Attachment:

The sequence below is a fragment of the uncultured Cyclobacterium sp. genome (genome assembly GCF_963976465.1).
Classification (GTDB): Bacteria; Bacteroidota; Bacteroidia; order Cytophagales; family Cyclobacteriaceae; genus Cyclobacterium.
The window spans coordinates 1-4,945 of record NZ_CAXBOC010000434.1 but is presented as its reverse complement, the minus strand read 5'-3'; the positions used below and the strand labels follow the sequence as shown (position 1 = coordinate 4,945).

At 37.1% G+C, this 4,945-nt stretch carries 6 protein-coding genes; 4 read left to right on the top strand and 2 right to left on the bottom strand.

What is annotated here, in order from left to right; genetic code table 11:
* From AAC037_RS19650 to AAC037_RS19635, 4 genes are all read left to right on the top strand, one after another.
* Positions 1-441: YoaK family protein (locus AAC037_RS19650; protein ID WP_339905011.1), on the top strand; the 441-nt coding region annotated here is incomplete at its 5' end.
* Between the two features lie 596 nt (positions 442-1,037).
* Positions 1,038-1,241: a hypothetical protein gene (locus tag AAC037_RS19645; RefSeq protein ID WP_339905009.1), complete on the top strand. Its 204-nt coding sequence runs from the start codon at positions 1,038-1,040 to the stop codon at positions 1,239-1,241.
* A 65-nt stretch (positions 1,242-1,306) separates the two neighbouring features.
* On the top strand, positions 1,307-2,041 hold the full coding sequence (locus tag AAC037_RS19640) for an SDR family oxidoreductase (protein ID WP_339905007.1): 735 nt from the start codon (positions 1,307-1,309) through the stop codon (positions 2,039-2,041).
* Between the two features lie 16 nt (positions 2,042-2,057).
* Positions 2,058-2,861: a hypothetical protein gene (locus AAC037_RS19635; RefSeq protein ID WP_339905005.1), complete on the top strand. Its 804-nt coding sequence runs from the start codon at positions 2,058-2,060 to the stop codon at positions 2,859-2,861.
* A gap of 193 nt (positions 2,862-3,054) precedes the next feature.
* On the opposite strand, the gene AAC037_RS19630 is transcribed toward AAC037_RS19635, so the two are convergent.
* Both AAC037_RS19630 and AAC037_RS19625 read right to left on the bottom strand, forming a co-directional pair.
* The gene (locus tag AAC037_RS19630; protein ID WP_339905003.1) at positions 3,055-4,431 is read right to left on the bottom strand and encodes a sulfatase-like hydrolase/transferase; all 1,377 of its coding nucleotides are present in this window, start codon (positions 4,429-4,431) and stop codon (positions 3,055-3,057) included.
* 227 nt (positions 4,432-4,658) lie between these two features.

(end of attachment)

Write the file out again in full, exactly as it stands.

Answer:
The sequence below is a fragment of the uncultured Cyclobacterium sp. genome (genome assembly GCF_963976465.1).
Classification (GTDB): Bacteria; Bacteroidota; Bacteroidia; order Cytophagales; family Cyclobacteriaceae; genus Cyclobacterium.
The window spans coordinates 1-4,945 of record NZ_CAXBOC010000434.1 but is presented as its reverse complement, the minus strand read 5'-3'; the positions used below and the strand labels follow the sequence as shown (position 1 = coordinate 4,945).

At 37.1% G+C, this 4,945-nt stretch carries 6 protein-coding genes; 4 read left to right on the top strand and 2 right to left on the bottom strand.

What is annotated here, in order from left to right; genetic code table 11:
* From AAC037_RS19650 to AAC037_RS19635, 4 genes are all read left to right on the top strand, one after another.
* Positions 1-441: YoaK family protein (locus AAC037_RS19650; protein ID WP_339905011.1), on the top strand; the 441-nt coding region annotated here is incomplete at its 5' end.
* Between the two features lie 596 nt (positions 442-1,037).
* Positions 1,038-1,241: a hypothetical protein gene (locus tag AAC037_RS19645; RefSeq protein ID WP_339905009.1), complete on the top strand. Its 204-nt coding sequence runs from the start codon at positions 1,038-1,040 to the stop codon at positions 1,239-1,241.
* A 65-nt stretch (positions 1,242-1,306) separates the two neighbouring features.
* On the top strand, positions 1,307-2,041 hold the full coding sequence (locus tag AAC037_RS19640) for an SDR family oxidoreductase (protein ID WP_339905007.1): 735 nt from the start codon (positions 1,307-1,309) through the stop codon (positions 2,039-2,041).
* Between the two features lie 16 nt (positions 2,042-2,057).
* Positions 2,058-2,861: a hypothetical protein gene (locus AAC037_RS19635; RefSeq protein ID WP_339905005.1), complete on the top strand. Its 804-nt coding sequence runs from the start codon at positions 2,058-2,060 to the stop codon at positions 2,859-2,861.
* A gap of 193 nt (positions 2,862-3,054) precedes the next feature.
* On the opposite strand, the gene AAC037_RS19630 is transcribed toward AAC037_RS19635, so the two are convergent.
* Both AAC037_RS19630 and AAC037_RS19625 read right to left on the bottom strand, forming a co-directional pair.
* The gene (locus tag AAC037_RS19630; protein ID WP_339905003.1) at positions 3,055-4,431 is read right to left on the bottom strand and encodes a sulfatase-like hydrolase/transferase; all 1,377 of its coding nucleotides are present in this window, start codon (positions 4,429-4,431) and stop codon (positions 3,055-3,057) included.
* 227 nt (positions 4,432-4,658) lie between these two features.